Processor Overhead Question - Three.js CLOTH versus HiFi_engine simulation?


I’m going to need a lot of the devs and alphas to chime in on this one.

While looking at the posts by @humbletim I found

I also recall @Twa_Hinkle showing us an OpenGL WebGL water shader js that ((myself or someone else)) might be able to apply to a cube. Pictured: not the same one, but an example from the same link cloth was found:

My question is this: I want to leverage the most efficient methods for cloth simulation. Things like Banners and Flags upon the Alpha Quintessance will come to life in the sea breeze, and the audio sounds that come with it.

Should I simply start filling up on JS heavy objects or wait until the Engine supports it? @Menithal, can I create a hack ((cause I’m that kinda guy)) whereby a bot avatar located at an arbitrary origin has a soft attachment that is effected by wind?

Special note: JS Dev by trade. I would be fine with integrating node.js or similar library dependancies upon my StackManager or SandboxConsoles.

@c, @Balpien.Hammerer, @Caitlyn, @thoys, @Adrian


Simpler method for cloth would be just have an entity that is made out of a grid of armatures, and animating / parenting them to one an nother instead: no need to go use an bot avatar with an arbitary origin :slight_smile: coz that you would be doing anyway with the “flag avatar”

But yeah, JS heavy object would be another way, but I do not know how you can render planars without entities, not per say making something curved with them.

Also, gotta remember with a JS heavy object is that the entity server and the clients are gonna get quite busy with the calculations an updates.


Ultimately I think dynamic cloth simulations will have to be done the GPU, but there might be some fun ways to approximate them if willing to jump through some hoops…

For example, you could pre-rig a planar grid in Blender (which is I think is what Menithal was also suggesting?) and then experiment with manipulating those “joints” dynamically.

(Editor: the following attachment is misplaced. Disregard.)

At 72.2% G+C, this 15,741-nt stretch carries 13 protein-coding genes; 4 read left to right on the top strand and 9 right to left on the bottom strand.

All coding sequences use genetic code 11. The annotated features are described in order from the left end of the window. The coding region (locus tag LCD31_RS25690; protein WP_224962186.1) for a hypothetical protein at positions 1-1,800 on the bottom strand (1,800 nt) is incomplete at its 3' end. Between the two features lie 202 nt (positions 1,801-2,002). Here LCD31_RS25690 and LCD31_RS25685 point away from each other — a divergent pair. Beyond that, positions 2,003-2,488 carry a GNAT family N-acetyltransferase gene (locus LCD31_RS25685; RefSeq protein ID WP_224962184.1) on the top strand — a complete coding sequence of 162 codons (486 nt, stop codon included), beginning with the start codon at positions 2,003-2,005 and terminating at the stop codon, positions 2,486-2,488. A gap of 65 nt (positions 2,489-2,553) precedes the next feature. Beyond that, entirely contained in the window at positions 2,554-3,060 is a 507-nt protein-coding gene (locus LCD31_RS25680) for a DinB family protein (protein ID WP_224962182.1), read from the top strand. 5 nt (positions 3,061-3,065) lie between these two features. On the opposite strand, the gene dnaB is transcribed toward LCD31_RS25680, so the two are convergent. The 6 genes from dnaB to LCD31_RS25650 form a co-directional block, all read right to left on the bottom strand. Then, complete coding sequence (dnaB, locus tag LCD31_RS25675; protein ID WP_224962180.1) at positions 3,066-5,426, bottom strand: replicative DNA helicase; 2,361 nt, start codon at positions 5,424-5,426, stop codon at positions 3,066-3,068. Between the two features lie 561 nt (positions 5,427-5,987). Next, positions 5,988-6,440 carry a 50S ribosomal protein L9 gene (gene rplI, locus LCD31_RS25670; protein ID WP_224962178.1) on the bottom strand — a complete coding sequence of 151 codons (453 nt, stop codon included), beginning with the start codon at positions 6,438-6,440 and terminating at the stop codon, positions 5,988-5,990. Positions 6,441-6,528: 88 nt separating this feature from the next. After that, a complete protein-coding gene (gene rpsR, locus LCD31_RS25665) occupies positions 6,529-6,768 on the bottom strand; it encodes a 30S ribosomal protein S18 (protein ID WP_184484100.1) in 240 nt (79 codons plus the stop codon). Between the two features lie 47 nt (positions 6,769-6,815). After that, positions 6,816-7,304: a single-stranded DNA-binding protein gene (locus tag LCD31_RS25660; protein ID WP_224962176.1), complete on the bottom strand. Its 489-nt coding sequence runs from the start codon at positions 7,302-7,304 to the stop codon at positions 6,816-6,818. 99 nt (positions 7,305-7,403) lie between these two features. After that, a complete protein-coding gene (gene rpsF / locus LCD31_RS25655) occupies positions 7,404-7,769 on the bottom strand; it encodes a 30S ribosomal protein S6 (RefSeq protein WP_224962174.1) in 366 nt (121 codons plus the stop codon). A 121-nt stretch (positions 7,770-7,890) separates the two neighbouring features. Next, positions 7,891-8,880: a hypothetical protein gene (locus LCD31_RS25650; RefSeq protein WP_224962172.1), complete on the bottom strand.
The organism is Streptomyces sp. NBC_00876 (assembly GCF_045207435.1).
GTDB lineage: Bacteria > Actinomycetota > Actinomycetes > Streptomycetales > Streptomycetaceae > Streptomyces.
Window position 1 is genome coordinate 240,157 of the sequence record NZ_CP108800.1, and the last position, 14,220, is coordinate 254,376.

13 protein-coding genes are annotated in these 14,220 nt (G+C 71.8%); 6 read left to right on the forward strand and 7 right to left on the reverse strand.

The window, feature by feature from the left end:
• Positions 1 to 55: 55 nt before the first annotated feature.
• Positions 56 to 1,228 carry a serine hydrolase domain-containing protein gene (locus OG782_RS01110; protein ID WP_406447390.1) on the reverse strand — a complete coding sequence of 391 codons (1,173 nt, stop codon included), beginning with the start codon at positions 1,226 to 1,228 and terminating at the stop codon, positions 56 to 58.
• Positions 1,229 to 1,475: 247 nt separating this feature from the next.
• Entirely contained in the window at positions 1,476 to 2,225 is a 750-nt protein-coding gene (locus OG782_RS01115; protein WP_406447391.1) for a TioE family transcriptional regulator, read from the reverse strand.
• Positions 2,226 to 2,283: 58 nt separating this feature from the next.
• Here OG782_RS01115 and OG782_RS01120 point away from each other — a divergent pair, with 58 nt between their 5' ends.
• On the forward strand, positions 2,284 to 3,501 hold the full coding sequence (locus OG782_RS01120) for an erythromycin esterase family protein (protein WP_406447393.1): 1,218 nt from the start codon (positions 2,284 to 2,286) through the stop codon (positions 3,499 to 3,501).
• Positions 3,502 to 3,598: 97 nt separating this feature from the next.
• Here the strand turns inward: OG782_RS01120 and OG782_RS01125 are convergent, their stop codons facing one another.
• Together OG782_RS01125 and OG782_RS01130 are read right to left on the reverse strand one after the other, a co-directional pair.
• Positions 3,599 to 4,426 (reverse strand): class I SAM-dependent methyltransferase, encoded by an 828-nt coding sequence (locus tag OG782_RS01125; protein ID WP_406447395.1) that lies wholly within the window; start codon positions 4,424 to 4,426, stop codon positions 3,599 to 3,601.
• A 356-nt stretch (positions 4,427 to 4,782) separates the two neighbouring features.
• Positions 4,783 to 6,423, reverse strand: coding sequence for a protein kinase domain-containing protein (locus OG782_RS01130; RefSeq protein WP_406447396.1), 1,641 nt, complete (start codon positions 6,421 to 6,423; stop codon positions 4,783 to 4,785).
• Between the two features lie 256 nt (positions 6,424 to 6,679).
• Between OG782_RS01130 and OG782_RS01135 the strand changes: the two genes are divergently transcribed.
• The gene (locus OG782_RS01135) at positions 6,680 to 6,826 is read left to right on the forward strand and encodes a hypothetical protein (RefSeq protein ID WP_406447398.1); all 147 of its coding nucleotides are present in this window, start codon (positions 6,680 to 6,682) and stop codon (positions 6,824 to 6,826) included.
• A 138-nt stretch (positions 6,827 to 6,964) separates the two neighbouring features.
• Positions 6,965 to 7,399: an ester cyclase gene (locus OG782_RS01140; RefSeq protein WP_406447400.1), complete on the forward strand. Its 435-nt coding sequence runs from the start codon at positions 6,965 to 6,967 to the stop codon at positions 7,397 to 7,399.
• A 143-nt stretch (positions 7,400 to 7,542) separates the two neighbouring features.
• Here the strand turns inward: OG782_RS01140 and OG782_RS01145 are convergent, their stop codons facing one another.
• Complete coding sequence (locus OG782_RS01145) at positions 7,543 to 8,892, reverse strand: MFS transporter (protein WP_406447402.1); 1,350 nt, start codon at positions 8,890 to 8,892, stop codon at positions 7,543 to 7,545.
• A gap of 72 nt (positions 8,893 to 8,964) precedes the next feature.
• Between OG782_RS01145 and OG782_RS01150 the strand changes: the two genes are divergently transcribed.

As a quick experiment I tried a 32x32 unit (1024 face) planar FBX model with two arbitrary bones – and from within Interface applied a separate FBX animation sequence onto it:

For casual cloth simulations like flags I think pre-baked animations could work and in theory that can even done from Interface (or perhaps AC scripting or Node.js sister server).

The internal memory structures for animation curves seem pretty efficient – so I don’t see where having tens of thousands of frames would present a problem. Maybe you could use that like a spool of animations – choosing sub-sequences via .animation.firstFrame and animation.lastFrame (varying animation.fps in response to gust levels etc.).

As a reference point the blue flag was a 32 frame animation with four curves – coming in at roughly 128 (96+32) floating point values (d|XYZ Lcl Rotations for first joint and d|Y Lcl Rotations for second).


Cool stuff. I hope I can have time to try this and the .js debug stuff etc. I saw some other stuff there that I think might be doable in HiFi too.


Only down side is that Animations have to be frame based, not curve based, so one has to bake all frames into the animation file, thus it might use a bit.

But yes, that was pretty much what I was suggesting :slight_smile: